The increase in marijuana use and decrease in perception of harm among Lake County middle schoolers are particularly interesting as the data collection comes on the heels of the passing of Amendment 64, an amendment to the Colorado constitution that legalized the recreational use and sale of marijuana.

“As we learn more about the possible correlation between the legalization of marijuana and youth substance use,” said John Nelson, Lake County Build a Generation Communities that Care coordinator, “we hope to better inform our state and local policy makers to ensure future public policy supports the needs and well-being of youth in our community.”

Depression, suicide attempts above state average

Lake County middle schoolers experienced prolonged feelings of sadness/hopelessness, made plans for suicide, or attempted suicide at or below state averages in 2015. However, these rates for Lake County high schoolers were consistently higher than U.S. and Colorado averages. The Lake County Risk Assessment considers these three measures as key community-level indicators of mental health.

Rates for feeling sad or hopeless increased from 2014 to 2015 among all Lake County ninth- through 12th-graders; however, female students were twice as likely than their male peers to report prolonged feelings of sadness and to attempt suicide. This finding is consistent with state and national trends. The adolescent suicide risk brief report from Healthy Kids Colorado Survey explains, “Although males are more likely to die by suicide as compared to females at any age, females are more likely to have suicide attempts resulting in hospitalization and are hospitalized at 50 percent higher rates than males in Colorado.”

The report also notes that Colorado has one of the highest suicide rates in the nation among both adults and adolescents, with Lake County ranking among the top six counties statewide for adolescent suicide attempts.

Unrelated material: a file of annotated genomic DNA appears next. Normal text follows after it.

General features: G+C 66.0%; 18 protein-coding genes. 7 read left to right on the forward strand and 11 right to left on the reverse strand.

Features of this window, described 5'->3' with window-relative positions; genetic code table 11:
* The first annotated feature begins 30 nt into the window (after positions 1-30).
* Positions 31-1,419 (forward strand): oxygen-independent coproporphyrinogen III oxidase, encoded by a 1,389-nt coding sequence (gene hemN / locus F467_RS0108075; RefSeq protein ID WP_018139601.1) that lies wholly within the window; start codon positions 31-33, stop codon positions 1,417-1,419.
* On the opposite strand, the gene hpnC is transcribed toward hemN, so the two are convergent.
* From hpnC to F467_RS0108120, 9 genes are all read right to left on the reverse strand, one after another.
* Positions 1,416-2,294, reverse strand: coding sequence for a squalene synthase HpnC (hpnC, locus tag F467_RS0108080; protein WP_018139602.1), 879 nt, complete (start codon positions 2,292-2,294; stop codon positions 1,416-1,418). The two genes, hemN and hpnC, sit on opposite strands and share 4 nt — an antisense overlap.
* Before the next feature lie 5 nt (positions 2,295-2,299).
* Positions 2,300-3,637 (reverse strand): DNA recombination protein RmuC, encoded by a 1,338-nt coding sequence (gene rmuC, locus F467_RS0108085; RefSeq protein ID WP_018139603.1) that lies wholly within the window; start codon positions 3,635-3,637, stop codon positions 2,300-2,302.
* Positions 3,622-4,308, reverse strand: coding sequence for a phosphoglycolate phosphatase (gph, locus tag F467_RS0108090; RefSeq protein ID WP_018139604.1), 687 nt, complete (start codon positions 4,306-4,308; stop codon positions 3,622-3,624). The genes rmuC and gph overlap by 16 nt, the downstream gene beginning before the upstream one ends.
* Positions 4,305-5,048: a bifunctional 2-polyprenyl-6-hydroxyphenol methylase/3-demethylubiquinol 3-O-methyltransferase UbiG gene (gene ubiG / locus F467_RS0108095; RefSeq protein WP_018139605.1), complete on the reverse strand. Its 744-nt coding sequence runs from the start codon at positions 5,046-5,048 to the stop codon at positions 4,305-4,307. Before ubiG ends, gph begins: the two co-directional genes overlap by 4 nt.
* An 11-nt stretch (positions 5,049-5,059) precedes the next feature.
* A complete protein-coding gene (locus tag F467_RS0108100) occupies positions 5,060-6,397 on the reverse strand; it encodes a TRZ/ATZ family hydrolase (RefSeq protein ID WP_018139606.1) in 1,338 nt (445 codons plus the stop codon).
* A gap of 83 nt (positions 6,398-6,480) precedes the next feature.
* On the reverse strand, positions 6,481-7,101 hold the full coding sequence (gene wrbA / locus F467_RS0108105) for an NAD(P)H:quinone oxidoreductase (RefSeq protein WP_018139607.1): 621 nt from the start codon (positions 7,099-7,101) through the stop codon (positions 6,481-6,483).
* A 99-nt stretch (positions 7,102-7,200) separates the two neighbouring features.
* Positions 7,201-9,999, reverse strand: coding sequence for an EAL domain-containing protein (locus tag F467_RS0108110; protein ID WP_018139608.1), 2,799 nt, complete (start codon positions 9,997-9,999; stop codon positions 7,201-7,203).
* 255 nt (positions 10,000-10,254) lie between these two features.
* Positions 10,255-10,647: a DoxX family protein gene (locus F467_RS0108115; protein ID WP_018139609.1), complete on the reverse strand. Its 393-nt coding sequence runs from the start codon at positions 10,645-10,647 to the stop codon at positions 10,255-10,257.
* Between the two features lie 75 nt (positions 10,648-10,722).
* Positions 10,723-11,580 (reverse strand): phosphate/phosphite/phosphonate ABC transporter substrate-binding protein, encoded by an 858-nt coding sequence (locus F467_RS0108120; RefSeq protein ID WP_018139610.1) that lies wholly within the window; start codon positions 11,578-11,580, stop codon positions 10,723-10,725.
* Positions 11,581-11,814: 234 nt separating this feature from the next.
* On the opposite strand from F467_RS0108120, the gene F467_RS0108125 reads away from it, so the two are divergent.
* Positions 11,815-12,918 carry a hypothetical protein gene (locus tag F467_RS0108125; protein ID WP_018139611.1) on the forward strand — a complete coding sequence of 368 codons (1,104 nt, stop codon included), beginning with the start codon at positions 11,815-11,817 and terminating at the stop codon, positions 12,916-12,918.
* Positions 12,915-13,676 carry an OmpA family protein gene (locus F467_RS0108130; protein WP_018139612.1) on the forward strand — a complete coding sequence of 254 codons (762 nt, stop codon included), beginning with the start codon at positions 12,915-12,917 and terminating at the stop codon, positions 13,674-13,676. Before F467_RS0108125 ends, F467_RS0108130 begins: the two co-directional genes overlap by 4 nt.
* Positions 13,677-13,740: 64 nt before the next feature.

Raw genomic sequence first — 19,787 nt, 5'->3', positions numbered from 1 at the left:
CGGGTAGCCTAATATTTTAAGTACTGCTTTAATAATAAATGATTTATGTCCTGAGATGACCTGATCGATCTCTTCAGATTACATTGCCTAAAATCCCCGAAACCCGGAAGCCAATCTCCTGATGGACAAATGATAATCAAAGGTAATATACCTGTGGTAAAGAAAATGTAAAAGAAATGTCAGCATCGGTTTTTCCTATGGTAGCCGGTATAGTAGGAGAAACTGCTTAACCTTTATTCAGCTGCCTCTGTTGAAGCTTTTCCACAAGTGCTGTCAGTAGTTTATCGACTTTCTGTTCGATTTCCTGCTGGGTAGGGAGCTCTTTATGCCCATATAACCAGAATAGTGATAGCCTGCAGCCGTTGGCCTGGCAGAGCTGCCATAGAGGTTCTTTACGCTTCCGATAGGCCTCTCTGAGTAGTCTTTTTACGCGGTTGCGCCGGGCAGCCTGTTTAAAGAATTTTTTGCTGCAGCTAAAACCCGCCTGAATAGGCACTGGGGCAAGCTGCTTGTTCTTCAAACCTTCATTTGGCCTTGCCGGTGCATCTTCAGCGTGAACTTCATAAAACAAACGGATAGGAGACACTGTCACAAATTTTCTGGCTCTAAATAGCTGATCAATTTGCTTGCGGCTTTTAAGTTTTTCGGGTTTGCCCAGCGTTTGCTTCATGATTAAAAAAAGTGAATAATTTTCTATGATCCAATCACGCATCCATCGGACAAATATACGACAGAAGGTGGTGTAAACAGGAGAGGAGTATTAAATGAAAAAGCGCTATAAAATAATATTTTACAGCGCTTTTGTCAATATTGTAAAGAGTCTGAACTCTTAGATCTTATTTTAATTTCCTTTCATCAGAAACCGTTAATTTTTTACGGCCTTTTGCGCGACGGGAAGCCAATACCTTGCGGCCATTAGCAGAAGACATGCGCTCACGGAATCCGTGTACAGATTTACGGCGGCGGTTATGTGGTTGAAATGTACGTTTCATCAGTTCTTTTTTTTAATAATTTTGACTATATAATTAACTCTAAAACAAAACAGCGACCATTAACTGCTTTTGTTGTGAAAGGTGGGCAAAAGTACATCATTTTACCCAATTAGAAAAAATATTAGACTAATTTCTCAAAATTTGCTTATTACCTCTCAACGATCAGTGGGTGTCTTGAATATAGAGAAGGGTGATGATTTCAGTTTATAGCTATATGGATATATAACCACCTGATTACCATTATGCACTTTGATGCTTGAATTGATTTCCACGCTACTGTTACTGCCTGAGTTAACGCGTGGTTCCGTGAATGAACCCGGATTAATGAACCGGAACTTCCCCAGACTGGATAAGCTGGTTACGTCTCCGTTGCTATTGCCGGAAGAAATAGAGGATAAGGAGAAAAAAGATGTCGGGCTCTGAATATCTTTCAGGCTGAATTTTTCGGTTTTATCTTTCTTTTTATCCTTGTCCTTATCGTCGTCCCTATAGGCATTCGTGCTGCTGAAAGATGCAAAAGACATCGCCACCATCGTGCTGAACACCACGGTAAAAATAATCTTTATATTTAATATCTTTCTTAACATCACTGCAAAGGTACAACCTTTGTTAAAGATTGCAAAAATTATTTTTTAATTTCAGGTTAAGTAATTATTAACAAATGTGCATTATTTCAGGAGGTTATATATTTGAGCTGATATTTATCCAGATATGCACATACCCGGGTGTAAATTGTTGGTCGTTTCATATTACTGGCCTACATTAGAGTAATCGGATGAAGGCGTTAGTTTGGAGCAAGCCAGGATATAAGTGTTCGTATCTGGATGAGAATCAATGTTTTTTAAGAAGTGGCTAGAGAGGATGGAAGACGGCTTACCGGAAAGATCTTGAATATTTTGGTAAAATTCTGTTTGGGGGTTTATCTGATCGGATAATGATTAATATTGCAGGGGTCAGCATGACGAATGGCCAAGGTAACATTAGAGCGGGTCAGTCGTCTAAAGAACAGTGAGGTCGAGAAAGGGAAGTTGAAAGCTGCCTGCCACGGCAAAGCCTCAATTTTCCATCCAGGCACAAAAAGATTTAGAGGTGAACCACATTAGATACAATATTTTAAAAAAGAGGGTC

“The Lake County mental health data, particularly the disproportionate rates of depression and suicide attempts among female youth, are concerning because data analysis shows significant association between these three mental health indicators and risk behaviors like bullying, dating and physical violence, and alcohol and drug use,” said Katie Baldassar, director of Lake County Build a Generation. “The more we can understand trends in social-emotional health, the more we can develop and strengthen coordinated community prevention efforts to address all youth risk behaviors.”

2015 Risk Assessment process

The data for the 2015 Lake County Risk Assessment was first reviewed and analyzed by Lake County Build a Generation staff and Lake County High School statistics students (with the guidance of statistics teacher Karl Remsen). Many community leaders—including representatives from education, nonprofit and government sectors—also provided their insights at the 2015 Data Summit.

All of these observations were then compiled into the 2015 Lake County Risk Assessment. This report assesses risk and protective factors for youth in Lake County in order to pinpoint focus areas for prevention efforts. It is organized around five main themes: alcohol; marijuana, tobacco and other drugs; violence and crime; health and safety; and education.

Much of the youth data in this report comes from the Healthy Kids Colorado Survey, a tool administered in the Lake County School District every two years. This survey is the largest adolescent health survey in the state and the nation, and was developed as a joint project between three state departments (education, human services and health).

Read the entire 2015 Lake County Risk Assessment.

Intervention and prevention efforts

As part of its mission to organize Lake County to create a healthier community for youth and families, Lake County Build a Generation coordinates the Youth Master Plan Coalition. The Youth Master Plan Coalition houses a number of action teams that bring together youth, community members, and representatives of various local nonprofits and government agencies to address issues raised in the 2015 Risk Assessment. Current action teams range from a Food Access Coalition to an Alcohol and Marijuana Action Team. To learn more or get involved, visit or call 719-486-4114.